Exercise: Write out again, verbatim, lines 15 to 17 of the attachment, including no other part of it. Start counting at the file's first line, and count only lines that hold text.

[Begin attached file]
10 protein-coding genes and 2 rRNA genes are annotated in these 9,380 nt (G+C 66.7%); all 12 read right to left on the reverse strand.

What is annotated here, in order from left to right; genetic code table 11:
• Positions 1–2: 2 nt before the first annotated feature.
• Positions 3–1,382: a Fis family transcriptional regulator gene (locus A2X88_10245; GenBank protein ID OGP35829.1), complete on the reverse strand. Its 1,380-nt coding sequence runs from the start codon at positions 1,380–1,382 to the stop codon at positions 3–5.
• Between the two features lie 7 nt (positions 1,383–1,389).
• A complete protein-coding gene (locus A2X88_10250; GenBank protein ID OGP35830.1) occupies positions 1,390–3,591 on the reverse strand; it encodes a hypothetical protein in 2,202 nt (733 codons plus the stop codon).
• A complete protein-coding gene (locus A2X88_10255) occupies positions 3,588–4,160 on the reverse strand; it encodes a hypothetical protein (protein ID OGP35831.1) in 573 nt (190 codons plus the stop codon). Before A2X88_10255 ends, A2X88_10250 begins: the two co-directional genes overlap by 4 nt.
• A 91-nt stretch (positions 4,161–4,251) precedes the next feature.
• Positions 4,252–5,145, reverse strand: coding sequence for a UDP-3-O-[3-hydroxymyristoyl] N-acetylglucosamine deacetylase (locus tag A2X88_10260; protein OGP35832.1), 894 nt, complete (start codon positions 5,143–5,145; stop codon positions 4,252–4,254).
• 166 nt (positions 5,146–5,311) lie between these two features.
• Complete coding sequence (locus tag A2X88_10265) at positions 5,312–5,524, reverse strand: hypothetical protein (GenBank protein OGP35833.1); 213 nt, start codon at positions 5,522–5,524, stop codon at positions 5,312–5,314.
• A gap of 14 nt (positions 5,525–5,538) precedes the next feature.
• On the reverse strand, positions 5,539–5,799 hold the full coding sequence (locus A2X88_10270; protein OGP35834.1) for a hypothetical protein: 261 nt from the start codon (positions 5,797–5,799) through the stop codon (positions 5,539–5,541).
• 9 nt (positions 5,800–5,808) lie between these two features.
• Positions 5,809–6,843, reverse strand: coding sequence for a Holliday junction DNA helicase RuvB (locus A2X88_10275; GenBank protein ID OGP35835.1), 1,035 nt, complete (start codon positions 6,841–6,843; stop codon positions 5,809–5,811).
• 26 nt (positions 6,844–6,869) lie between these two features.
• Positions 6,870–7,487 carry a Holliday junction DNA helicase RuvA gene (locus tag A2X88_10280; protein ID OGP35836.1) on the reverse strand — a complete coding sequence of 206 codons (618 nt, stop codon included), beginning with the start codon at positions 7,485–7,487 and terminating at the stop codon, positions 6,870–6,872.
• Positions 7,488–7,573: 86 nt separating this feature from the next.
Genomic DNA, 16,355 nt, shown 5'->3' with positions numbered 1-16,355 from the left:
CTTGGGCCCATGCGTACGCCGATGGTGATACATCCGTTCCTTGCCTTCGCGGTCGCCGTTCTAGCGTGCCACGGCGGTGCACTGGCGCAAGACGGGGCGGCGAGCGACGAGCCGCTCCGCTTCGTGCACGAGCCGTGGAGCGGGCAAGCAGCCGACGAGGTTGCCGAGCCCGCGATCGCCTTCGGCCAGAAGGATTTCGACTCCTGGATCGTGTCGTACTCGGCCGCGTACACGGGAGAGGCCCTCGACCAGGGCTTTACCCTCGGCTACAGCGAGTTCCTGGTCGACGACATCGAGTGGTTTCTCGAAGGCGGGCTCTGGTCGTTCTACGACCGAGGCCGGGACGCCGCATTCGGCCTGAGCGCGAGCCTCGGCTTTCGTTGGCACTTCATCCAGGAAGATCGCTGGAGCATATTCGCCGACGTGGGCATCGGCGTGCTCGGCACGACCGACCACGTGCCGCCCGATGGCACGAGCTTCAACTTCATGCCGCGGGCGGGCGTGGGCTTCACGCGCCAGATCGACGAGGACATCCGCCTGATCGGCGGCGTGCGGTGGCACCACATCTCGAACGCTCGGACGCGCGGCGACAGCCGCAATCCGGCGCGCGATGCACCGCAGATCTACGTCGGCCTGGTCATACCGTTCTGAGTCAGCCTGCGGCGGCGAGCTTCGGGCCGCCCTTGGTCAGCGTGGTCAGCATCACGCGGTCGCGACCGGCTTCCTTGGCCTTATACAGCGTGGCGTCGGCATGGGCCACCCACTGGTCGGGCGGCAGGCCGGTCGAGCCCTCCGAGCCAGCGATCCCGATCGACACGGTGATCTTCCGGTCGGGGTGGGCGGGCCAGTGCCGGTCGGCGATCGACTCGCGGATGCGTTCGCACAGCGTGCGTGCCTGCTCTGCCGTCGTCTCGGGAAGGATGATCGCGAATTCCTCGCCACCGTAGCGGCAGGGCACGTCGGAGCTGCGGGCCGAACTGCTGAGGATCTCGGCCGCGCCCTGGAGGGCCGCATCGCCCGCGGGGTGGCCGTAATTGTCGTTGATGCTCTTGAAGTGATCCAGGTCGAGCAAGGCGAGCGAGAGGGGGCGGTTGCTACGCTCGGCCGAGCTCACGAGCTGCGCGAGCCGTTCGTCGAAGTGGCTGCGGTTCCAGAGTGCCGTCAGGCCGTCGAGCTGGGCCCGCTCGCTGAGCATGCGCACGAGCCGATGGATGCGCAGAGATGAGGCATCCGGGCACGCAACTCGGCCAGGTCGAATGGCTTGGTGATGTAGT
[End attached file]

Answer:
• Positions 5,809–6,843, reverse strand: coding sequence for a Holliday junction DNA helicase RuvB (locus A2X88_10275; GenBank protein ID OGP35835.1), 1,035 nt, complete (start codon positions 6,841–6,843; stop codon positions 5,809–5,811).
• 26 nt (positions 6,844–6,869) lie between these two features.
• Positions 6,870–7,487 carry a Holliday junction DNA helicase RuvA gene (locus tag A2X88_10280; protein ID OGP35836.1) on the reverse strand — a complete coding sequence of 206 codons (618 nt, stop codon included), beginning with the start codon at positions 7,485–7,487 and terminating at the stop codon, positions 6,870–6,872.